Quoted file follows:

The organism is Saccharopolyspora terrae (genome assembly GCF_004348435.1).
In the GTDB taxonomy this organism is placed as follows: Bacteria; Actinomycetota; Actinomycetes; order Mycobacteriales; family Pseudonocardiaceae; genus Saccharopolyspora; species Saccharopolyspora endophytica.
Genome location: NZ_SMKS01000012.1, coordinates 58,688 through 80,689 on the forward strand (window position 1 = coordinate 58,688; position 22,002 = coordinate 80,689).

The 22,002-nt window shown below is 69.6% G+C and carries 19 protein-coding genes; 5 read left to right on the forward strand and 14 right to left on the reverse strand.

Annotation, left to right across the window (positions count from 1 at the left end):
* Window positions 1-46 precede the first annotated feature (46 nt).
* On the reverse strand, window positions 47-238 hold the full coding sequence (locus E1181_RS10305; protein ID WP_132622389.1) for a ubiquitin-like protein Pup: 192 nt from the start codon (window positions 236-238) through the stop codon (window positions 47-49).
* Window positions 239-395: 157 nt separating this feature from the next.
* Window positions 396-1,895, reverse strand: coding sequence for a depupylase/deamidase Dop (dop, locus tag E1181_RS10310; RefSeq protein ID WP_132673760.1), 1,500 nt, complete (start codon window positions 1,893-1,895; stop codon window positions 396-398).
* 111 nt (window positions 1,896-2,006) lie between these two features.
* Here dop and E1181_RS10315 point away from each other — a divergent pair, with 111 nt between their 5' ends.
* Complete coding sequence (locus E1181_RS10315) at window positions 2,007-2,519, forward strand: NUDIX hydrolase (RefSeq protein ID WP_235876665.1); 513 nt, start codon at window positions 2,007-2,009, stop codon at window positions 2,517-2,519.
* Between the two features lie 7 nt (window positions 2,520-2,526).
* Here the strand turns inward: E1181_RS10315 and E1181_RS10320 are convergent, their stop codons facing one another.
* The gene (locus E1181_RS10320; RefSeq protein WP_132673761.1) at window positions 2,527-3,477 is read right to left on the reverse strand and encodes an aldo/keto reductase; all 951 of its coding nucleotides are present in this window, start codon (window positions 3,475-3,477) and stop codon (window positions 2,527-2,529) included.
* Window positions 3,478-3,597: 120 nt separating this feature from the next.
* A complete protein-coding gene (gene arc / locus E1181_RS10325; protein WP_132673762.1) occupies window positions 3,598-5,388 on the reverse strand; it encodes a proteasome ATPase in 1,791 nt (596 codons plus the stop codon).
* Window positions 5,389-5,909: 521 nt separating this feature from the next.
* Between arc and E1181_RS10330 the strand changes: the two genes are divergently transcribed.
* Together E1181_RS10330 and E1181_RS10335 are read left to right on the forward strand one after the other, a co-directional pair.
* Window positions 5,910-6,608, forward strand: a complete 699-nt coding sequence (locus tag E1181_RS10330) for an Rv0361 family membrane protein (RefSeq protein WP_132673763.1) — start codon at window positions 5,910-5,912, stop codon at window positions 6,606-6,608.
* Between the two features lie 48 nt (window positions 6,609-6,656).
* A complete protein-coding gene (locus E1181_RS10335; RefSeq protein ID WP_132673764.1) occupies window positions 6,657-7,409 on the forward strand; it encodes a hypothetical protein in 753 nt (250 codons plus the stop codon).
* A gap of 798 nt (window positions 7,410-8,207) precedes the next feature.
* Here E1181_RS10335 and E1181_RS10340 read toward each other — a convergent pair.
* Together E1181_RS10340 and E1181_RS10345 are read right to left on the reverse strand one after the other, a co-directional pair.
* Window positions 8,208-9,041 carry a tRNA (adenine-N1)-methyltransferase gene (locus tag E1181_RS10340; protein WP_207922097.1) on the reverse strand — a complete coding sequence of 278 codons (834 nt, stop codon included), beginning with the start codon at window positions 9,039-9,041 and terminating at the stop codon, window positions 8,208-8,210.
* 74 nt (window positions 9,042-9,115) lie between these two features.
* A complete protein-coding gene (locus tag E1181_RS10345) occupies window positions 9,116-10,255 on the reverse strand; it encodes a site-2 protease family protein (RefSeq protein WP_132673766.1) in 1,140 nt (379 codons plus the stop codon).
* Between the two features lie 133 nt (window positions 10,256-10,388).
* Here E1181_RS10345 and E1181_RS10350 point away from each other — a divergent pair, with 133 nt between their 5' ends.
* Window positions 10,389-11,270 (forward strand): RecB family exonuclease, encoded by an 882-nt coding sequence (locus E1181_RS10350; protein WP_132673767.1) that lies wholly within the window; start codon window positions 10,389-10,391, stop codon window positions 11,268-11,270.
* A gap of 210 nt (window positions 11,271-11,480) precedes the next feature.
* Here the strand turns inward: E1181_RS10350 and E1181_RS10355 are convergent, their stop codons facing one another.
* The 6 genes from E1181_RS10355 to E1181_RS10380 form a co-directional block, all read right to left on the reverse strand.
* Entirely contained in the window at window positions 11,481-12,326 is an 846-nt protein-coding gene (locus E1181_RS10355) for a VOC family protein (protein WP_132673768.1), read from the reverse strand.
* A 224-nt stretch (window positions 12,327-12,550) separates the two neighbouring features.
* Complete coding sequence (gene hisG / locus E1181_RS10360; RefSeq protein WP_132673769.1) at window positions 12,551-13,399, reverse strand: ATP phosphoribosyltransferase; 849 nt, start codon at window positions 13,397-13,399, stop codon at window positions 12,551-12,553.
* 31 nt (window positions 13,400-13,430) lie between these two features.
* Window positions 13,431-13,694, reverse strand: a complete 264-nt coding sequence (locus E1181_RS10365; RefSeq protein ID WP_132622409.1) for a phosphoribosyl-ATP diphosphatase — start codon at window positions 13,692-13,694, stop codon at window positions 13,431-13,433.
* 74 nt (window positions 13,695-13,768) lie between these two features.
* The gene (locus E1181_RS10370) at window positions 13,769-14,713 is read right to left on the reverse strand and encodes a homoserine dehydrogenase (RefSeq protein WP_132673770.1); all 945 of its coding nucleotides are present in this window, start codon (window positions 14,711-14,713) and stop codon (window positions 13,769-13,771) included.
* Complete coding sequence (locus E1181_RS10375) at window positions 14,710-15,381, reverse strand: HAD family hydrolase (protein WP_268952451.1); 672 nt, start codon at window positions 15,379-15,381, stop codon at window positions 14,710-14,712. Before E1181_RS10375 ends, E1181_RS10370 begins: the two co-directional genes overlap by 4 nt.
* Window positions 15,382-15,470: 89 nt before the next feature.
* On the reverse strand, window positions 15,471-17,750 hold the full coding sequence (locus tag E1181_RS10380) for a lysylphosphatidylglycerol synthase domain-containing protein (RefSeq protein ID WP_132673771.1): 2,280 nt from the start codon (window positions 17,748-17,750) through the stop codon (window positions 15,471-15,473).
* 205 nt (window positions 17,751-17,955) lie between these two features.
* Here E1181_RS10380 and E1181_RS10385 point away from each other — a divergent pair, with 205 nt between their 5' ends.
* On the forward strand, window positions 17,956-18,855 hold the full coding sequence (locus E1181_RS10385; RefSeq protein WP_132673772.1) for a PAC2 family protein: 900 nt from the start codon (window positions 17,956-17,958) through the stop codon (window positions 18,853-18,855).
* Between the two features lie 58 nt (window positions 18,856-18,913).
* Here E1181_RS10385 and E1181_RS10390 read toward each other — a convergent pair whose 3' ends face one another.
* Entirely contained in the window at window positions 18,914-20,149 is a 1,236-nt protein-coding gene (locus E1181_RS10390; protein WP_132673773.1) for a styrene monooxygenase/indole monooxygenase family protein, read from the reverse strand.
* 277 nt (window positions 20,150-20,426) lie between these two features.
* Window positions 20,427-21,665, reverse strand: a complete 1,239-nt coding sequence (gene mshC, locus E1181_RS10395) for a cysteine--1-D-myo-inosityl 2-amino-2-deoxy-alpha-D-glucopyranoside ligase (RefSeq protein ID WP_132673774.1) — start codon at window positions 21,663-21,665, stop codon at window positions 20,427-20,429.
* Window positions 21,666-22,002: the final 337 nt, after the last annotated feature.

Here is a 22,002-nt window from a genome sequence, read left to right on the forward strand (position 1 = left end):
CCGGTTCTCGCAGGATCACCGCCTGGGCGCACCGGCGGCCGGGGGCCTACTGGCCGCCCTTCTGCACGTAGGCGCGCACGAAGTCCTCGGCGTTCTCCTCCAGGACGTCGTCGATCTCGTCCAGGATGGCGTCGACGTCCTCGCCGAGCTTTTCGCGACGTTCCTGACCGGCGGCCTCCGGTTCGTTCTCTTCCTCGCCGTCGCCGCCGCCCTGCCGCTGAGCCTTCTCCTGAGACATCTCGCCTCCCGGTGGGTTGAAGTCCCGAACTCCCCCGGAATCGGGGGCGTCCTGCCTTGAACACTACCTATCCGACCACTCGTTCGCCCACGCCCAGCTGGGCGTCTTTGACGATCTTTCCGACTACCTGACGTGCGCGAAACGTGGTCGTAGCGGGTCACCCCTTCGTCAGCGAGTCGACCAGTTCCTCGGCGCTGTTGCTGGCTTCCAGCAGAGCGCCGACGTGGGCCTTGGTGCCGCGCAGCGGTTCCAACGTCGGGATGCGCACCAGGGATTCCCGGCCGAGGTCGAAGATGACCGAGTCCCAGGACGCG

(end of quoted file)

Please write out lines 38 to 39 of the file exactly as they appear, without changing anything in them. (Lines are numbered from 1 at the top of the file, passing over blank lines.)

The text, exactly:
* Complete coding sequence (gene hisG / locus E1181_RS10360; RefSeq protein WP_132673769.1) at window positions 12,551-13,399, reverse strand: ATP phosphoribosyltransferase; 849 nt, start codon at window positions 13,397-13,399, stop codon at window positions 12,551-12,553.
* 31 nt (window positions 13,400-13,430) lie between these two features.